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  • Reply Elaine November 8, 2013 at 12:48 pm

    There are quite a few of these that I have never read (yet) since I haven't had a little one to read to for quite a while but there are also some favorites. Make Way for Ducklings was a gift to me as a child and, having been brought up in Boston and loving the swan boats, I always felt it was written especially for me. I just bought The Man Who Walked Between the Towers for my daughter to use with her fourth grade students on 9/11 and found an online version of it here:
    I can't read Sylvester without crying.
    My favorite part of Snowy Day is the endpapers. I just love the colors.
    I babysat for a boy named Max who just loved Where the Wild Things Are. Build Your Wild Self goes really nicely with it, I think.

  • Reply Elaine November 8, 2013 at 1:09 pm

    Oh and because my other post wasn't long enough, I have a few Christmas book suggestions. The first is Santa's Favorite Story by Hisako Aoki and Ivan Gantschev. Peter Spier's wordless Christmas book would be a great one for Ella to read. I bought the popup of Tomie DePaola's First Christmas for my daughter's first Christmas. One not to just borrow, but to own. I also love his Friendly Beasts (a song I learned as a child. I can't believe (but am delighted) that all of them are still available on Amazon.

  • Reply Kimberly November 8, 2013 at 2:25 pm

    Hi Janssen,

    Have you read "Let the Great World Spin" by Colum McCann? I haven't read "The Man Who Walked Between the Towers," but McCann's book is it's grown-up sibling. It is a beautiful, inspiring read, and I bet you would like it (if you haven't read it yet)! Thanks for the list – some of these will go on the holiday short list for our niece this year!

  • Reply april November 8, 2013 at 2:26 pm

    My son has decided he's mostly interested in non-fiction right now, so he picked up a book about volcanoes and a book about sharks yesterday and the book fair. Maybe I'll look into some of these from the ebook library for him to enjoy too.

  • Reply Meg November 8, 2013 at 4:07 pm

    I have kind of an off topic question for you. I have tried to find certain children's books in my library before and the online catalog says they are available, but they are not on the physical shelves. I know kids pull them off and they get moved around a bit. I even asked for help once and she couldn't find it either. My question is: If I put a hold on a book in my own library, is that ok? It feels like I am just having them do all the leg work for me when I am perfectly capable of walking around and picking out by own books. Do librarians find that annoying? Of course when it is coming from another library, you don't have a choice, but what about when it comes from the library you use? I am just thinking that the employees might have better luck finding books than me?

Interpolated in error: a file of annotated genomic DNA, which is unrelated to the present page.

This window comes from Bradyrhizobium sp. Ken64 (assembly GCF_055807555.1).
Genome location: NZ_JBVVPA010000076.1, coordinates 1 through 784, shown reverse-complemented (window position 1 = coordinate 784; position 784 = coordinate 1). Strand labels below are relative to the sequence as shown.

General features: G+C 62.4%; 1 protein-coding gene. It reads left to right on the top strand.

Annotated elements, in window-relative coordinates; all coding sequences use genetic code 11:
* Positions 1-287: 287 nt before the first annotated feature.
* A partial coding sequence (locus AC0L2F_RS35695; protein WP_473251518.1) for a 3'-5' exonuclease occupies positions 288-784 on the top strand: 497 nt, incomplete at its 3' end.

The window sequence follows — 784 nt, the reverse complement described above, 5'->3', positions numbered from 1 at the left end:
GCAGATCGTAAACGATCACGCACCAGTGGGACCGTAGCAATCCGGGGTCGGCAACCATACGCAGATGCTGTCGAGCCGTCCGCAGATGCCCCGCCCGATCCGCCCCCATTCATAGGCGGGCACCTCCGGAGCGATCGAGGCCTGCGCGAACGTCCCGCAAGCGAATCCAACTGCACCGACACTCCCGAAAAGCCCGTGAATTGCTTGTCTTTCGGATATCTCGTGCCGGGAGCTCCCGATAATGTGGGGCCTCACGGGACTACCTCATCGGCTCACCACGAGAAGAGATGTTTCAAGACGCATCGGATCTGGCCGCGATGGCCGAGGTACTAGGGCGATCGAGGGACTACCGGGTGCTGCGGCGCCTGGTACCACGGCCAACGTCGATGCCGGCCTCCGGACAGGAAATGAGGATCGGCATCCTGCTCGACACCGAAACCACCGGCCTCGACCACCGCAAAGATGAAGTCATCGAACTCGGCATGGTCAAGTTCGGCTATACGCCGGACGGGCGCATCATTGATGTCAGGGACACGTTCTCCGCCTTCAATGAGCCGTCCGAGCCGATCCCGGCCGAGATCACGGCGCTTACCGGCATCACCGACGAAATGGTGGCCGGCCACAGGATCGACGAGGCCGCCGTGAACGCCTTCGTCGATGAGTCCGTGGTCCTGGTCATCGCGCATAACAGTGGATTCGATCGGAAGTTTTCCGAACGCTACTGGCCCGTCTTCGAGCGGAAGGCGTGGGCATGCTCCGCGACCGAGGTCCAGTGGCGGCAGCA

• Reply heidikins November 8, 2013 at 4:08 pm

    I've given, at your recommendation, Huge Cabret to three 10 and 11-year olds, and they have all LOVED it. So, thank you!!

    (And looking at the comment just above about "Let the Great World Spin"…I'm not sure you'd actually love it. There is quite a bit of really gritty bits in there–prostitutes and drug dealers and such–and McCann makes no real point to sugar coat any of it. Just my two cents.)

  • Reply Melissa Bookmark Dragon November 8, 2013 at 7:45 pm

    Love this list! What a great idea to tackle all the Caldecott books. I bet your daughter loves that tradition. I'll have to start it with my own daughter once she gets a little bigger. I'm in the middle of doing a series of book recommendations for kids of different age groups on my website ( if you're interested. You seem to already have a good grip on what books are out there, but feel free to stop by in case you want to check and see if there's something listed you haven't yet read.

    Thanks again for the post! I loved reading it.

  • Reply Elaine November 10, 2013 at 12:33 am

    Yet another Christmas book suggestion…Silent Night illustrated by Susan Jeffers, my favorite illustrator. Also, Kristina Rodanas, who is a personal friend, has a beautiful Little Drummer Boy. These are both still listed on Amazon too, although the prices of some of the books are pretty steep. There is a Kindle edition of Little Drummer Boy.

  • Reply Bethany November 12, 2013 at 3:50 am

    Your book posts… I love them.